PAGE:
Women's History is Black Women's History
It’s Women’s History Month! It feels like Black History Month was just days ago. Before you know it, it will be April—Autism Awareness Month—and on to Asian American Pacific Islander Heritage Month, among other things.
It’s wonderful that we have these dedicated times when we highlight and learn about identities, perspectives, and histories of people society has marginalized for too long. And, I’m finding myself thinking about what Audre Lorde said: “There is no thing as a single-issue struggle because we do not live single-issue lives.”
As we pivot from Black history to women’s history, I want to highlight where those two identities overlap. Throughout history, Black women, as a group, have had a different experience than white women—and they have made history too. Let’s celebrate a few:
Writer and orator Frances Ellen Watkins Harper was one of the first to point out what we now call intersectionality back in 1866. She admonished suffragists for missing the human rights crisis Black women were enduring, saying, “You white women speak here of rights. I speak of wrongs.”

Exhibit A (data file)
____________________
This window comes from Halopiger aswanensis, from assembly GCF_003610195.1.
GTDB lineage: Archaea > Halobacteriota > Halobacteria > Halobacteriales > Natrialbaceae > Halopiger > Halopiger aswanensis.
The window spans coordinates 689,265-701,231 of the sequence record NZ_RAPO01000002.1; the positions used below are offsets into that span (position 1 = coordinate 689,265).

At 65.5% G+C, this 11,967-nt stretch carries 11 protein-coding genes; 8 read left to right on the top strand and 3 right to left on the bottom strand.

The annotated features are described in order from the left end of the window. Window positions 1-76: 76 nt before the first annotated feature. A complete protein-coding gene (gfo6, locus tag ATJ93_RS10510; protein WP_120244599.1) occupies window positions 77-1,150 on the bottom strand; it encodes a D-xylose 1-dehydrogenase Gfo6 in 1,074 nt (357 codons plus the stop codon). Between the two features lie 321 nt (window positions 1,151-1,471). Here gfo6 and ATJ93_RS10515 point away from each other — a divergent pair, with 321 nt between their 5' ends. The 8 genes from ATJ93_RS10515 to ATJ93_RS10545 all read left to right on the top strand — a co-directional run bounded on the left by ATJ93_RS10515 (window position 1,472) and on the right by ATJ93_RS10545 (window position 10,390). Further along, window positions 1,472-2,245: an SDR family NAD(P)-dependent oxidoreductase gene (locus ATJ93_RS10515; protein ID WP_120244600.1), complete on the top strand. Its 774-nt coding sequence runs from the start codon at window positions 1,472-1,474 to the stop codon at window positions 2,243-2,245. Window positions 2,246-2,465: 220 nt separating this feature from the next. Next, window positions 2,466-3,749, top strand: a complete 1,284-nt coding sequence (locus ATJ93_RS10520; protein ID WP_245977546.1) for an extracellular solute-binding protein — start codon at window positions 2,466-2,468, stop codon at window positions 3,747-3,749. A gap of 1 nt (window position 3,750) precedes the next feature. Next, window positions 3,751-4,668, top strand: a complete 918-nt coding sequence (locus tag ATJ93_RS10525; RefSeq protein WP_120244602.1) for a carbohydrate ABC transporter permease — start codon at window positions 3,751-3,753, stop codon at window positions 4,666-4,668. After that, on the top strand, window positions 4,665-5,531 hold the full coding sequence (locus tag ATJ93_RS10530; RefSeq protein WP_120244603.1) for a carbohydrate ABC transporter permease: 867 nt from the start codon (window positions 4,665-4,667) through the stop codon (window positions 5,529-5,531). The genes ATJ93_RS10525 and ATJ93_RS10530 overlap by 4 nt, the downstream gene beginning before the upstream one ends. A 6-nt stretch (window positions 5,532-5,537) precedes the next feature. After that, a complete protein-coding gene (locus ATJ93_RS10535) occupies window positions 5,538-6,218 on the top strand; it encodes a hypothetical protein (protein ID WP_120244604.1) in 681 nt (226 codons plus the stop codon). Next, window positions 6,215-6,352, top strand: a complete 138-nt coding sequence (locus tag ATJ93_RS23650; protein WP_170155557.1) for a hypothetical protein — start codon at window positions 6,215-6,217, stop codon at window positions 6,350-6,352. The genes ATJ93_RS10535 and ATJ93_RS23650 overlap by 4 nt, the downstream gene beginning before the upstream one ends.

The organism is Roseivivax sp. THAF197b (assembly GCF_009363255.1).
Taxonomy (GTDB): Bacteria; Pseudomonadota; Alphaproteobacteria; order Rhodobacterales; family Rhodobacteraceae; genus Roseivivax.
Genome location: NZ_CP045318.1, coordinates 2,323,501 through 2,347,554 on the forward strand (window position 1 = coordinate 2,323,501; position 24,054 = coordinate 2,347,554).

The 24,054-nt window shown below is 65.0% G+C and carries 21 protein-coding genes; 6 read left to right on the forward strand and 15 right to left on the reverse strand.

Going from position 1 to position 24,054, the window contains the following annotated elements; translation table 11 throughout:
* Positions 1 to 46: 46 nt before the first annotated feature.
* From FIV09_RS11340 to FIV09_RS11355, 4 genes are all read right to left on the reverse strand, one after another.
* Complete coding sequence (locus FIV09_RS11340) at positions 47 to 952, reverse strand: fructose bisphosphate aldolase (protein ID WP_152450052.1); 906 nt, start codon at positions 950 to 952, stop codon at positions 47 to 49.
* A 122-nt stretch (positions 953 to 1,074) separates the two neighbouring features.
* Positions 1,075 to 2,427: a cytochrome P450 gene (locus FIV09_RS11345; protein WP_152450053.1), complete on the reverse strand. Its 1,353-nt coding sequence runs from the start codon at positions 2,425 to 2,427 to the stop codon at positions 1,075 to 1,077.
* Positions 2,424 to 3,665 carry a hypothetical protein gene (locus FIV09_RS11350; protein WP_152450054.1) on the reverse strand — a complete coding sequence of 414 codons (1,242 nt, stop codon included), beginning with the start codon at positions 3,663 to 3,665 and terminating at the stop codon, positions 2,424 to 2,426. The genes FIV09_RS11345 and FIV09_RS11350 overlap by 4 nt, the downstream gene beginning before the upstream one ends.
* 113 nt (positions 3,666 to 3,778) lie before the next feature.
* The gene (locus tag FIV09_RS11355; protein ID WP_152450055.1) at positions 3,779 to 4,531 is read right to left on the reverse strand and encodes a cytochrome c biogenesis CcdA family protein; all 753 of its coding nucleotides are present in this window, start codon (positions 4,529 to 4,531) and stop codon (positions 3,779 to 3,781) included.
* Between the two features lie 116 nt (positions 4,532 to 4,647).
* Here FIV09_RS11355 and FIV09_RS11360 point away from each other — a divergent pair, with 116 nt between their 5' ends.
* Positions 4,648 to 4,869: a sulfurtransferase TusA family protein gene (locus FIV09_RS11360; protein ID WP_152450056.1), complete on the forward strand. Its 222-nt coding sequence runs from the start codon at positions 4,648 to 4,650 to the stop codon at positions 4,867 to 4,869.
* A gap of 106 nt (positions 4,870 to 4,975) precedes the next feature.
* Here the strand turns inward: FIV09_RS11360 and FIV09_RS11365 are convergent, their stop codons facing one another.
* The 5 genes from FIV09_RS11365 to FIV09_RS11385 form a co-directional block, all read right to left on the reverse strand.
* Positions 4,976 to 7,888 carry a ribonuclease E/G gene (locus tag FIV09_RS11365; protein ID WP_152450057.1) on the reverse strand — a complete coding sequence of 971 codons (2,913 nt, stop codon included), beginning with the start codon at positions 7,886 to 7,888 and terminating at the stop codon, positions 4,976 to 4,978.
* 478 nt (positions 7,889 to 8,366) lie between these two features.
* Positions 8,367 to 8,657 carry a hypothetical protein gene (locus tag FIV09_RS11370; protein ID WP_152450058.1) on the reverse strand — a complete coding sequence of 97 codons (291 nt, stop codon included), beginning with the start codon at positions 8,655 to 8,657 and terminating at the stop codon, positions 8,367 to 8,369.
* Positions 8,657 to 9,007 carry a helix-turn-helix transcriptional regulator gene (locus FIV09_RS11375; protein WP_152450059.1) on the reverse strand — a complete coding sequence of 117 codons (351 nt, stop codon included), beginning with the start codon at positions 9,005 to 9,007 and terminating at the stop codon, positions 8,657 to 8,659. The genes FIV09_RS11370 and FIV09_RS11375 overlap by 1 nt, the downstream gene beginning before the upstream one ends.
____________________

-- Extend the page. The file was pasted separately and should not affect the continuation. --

Mary Church Terrell and other Black women organized the National Association of Colored Women to focus on the issues especially relevant to that group. They campaigned for voting rights, education, and childcare, and against segregation and lynching.
And in the 20th century, Pauli Murray formulated the legal framework that fueled the civil rights victories of the 1950s and 60s. But she also argued that gender discrimination was equally unconstitutional, calling it “Jane Crow.”
These pioneers teach us that diversity is more complex than single labels. Being a woman myself doesn’t automatically give me an understanding of every other woman—or even every other Black woman. Wealthier women are going to have interests that are different than women who are poorer. I don’t have the same lived experience as a trans woman, or a Muslim, or any of the infinite other intersections.
So this month, think about how you are creating space in your organizations for everyone who identifies as a woman. Acknowledge the diversity within that category, and foster conversations about the unique concerns that multiple identities bring out.
And, if you want to support a present-day organization that creates more inclusive spaces for women of color, check out YW Boston, an organization which is dedicated to eliminating racism, empowering women and promoting peace, justice, freedom and dignity for all. Can’t argue with that!